[haiku] Re: How free is Haiku?

  • From: Roland Plüss <roland@xxxxxxx>
  • To: haiku@xxxxxxxxxxxxx
  • Date: Mon, 26 Oct 2009 14:01:51 +0100

> Le Mon, 26 Oct 2009 08:53:28 +0100, Chris Andrew <cjhandrew@xxxxxxxxx>
> a écrit:
>> Hi, all.
>> I'm new to the list, so 'Hello!' to all.
>> My background is GNU/Linux, as a past sys admin and user for about 10
>> years.
>> I'm intrigued by Haiku, but was wondering how 'open source' it is.
>> It seems that much of the software is released under an MIT type
>> licence,
>> but I was wondering, as a whole, does the project aim to comply with
>> the '4
>> software freedoms'?
>> www.gnu.org/philosophy/free-sw.html
>> Can anyone clarify?
>> Cheers,
>> Chris.
> Yes. The MIT licence is enough to comply with these freedoms.
> The licence was chosen back in 2001 when it looked like someone could
> still take over BeOS in a commercial way and benefit code from the
> Haiku project, without being trapped by the GPL enforcing them to also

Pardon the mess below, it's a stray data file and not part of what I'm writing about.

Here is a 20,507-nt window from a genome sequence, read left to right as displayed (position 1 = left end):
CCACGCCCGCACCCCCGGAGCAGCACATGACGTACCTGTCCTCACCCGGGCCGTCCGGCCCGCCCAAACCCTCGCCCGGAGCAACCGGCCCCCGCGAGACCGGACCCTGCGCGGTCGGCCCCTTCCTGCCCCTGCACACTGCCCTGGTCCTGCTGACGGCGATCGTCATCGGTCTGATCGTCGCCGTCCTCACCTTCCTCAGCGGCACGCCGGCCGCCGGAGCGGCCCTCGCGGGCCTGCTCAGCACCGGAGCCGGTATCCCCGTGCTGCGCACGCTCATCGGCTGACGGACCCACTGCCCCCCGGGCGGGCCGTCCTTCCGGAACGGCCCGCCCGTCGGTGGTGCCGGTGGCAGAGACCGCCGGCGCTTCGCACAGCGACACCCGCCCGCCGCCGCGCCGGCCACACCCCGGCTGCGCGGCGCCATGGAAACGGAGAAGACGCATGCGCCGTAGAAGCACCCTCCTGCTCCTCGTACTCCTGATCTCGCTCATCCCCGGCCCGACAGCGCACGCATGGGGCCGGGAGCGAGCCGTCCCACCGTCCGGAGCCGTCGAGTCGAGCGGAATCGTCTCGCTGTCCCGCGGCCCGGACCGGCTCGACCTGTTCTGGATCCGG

> release their sources.
> So basically you can do whatever you want, just take care of removing
> the Haiku logo and name if you make your own distribution. This logo
> is a trademark and you are not allowed to use it unless there is a
> very good reason. Mozilla does the same with the Firefox name&logo,
> for example.
> So, the spirit is not exactly the same as Linux one, but the results
> are the same : do whatever you want with the sourcecode as long as you
> keep the copyright notice in the sourcecode.
> You can read the licence text, it's only 3 paragraph long and very
> clear, not like the GPL one ...
The GPL has also a different target. It protects against various kinds
of code reuse in a non-free way. This is why it is more complex although
it boils down to "if you use our code for free you have to make your
code free ( and not claim it as your work )". MIT is less strict and
allows a lot of abominations. With some projects though it is not a
problem or if you wish for the code to be used commercially. I for my
part go though with the GPL-L for this case. Software developers
nowadays play damn dirty so you need the protection even if it is a bit
more problematic with commercial products.

Yours sincerely
Plüss Roland

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